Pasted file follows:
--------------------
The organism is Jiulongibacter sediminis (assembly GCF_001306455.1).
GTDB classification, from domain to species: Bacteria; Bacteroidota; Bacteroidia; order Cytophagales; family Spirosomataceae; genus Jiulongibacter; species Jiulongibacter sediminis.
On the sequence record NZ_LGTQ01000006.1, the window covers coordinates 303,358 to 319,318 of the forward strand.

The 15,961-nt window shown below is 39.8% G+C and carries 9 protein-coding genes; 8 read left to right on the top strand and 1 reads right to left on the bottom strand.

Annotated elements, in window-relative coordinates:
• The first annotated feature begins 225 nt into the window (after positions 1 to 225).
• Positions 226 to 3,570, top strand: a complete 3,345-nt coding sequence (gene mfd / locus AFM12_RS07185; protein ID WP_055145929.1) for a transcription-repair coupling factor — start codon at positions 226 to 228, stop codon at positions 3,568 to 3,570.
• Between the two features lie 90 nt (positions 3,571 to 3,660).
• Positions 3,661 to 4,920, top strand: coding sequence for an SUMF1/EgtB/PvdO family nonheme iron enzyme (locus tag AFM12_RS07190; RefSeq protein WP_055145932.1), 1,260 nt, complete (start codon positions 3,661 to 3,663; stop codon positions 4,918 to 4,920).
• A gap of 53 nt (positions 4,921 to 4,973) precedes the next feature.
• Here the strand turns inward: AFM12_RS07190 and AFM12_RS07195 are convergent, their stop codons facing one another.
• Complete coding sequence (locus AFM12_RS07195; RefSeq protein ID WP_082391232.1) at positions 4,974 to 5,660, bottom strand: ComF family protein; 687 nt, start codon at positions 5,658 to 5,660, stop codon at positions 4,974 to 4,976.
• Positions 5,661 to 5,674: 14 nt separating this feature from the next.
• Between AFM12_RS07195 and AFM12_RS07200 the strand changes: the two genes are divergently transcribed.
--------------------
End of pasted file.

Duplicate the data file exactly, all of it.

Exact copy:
The organism is Jiulongibacter sediminis (assembly GCF_001306455.1).
GTDB classification, from domain to species: Bacteria; Bacteroidota; Bacteroidia; order Cytophagales; family Spirosomataceae; genus Jiulongibacter; species Jiulongibacter sediminis.
On the sequence record NZ_LGTQ01000006.1, the window covers coordinates 303,358 to 319,318 of the forward strand.

The 15,961-nt window shown below is 39.8% G+C and carries 9 protein-coding genes; 8 read left to right on the top strand and 1 reads right to left on the bottom strand.

Annotated elements, in window-relative coordinates:
• The first annotated feature begins 225 nt into the window (after positions 1 to 225).
• Positions 226 to 3,570, top strand: a complete 3,345-nt coding sequence (gene mfd / locus AFM12_RS07185; protein ID WP_055145929.1) for a transcription-repair coupling factor — start codon at positions 226 to 228, stop codon at positions 3,568 to 3,570.
• Between the two features lie 90 nt (positions 3,571 to 3,660).
• Positions 3,661 to 4,920, top strand: coding sequence for an SUMF1/EgtB/PvdO family nonheme iron enzyme (locus tag AFM12_RS07190; RefSeq protein WP_055145932.1), 1,260 nt, complete (start codon positions 3,661 to 3,663; stop codon positions 4,918 to 4,920).
• A gap of 53 nt (positions 4,921 to 4,973) precedes the next feature.
• Here the strand turns inward: AFM12_RS07190 and AFM12_RS07195 are convergent, their stop codons facing one another.
• Complete coding sequence (locus AFM12_RS07195; RefSeq protein ID WP_082391232.1) at positions 4,974 to 5,660, bottom strand: ComF family protein; 687 nt, start codon at positions 5,658 to 5,660, stop codon at positions 4,974 to 4,976.
• Positions 5,661 to 5,674: 14 nt separating this feature from the next.
• Between AFM12_RS07195 and AFM12_RS07200 the strand changes: the two genes are divergently transcribed.